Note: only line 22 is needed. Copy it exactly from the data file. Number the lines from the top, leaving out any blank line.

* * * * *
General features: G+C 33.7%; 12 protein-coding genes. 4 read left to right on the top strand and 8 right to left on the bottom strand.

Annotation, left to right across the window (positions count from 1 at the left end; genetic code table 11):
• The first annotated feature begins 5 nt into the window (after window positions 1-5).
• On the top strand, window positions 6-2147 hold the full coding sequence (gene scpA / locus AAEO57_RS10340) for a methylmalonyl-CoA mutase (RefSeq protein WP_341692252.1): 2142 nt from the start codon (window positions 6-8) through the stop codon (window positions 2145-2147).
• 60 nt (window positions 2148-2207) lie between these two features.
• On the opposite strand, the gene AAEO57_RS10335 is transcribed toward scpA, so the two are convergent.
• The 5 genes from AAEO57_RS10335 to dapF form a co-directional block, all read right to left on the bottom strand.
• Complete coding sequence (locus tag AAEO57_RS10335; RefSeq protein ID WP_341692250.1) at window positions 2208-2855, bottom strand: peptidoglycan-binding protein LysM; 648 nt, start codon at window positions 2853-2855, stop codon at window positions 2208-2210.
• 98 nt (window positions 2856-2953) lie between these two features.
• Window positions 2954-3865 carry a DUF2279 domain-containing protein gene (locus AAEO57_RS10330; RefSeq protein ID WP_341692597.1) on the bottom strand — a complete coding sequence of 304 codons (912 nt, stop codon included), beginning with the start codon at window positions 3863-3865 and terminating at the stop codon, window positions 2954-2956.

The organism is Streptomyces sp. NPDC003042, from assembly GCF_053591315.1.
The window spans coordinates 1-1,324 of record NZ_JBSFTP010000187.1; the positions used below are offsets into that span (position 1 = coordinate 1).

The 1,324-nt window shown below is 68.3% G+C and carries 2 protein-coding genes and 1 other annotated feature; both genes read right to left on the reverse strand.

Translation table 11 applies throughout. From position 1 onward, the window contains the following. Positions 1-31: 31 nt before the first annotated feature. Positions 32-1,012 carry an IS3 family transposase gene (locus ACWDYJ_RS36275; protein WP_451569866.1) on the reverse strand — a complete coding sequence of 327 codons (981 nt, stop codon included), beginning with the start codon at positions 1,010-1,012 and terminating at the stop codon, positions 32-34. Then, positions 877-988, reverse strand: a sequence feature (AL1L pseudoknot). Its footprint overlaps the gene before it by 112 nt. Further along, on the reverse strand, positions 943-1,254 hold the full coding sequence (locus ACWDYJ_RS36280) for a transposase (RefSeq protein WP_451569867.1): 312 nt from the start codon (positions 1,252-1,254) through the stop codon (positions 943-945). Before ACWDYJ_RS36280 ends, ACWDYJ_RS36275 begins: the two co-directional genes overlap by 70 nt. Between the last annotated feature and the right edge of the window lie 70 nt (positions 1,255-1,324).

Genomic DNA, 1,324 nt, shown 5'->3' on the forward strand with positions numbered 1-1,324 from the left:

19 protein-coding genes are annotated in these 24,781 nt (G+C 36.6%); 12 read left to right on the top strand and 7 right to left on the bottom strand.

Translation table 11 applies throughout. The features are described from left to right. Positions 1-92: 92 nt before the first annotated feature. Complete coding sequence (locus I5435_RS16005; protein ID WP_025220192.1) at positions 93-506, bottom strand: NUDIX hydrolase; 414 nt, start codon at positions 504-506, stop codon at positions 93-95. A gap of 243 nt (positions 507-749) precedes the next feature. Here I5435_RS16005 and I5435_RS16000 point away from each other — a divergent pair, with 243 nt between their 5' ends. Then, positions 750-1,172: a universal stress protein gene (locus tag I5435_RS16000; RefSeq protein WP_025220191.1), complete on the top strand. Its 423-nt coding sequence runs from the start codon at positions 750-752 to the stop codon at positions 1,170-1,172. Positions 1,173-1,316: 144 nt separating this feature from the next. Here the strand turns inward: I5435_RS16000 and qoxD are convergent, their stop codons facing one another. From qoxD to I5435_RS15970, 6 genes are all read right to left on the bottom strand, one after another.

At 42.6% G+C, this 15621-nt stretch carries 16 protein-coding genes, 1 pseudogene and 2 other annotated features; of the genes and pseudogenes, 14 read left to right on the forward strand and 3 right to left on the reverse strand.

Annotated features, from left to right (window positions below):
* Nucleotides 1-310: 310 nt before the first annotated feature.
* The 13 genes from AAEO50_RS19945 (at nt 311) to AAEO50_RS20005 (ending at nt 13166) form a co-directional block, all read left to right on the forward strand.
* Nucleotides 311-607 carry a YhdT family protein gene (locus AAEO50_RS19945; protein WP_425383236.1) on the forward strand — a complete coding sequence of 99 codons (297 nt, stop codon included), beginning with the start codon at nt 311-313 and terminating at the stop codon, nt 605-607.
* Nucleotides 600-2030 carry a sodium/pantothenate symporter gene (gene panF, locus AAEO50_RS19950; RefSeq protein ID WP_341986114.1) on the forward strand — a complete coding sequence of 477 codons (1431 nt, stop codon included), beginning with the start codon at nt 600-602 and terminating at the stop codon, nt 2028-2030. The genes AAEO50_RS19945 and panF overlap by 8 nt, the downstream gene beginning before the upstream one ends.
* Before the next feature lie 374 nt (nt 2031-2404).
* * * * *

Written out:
* Nucleotides 311-607 carry a YhdT family protein gene (locus AAEO50_RS19945; protein WP_425383236.1) on the forward strand — a complete coding sequence of 99 codons (297 nt, stop codon included), beginning with the start codon at nt 311-313 and terminating at the stop codon, nt 605-607.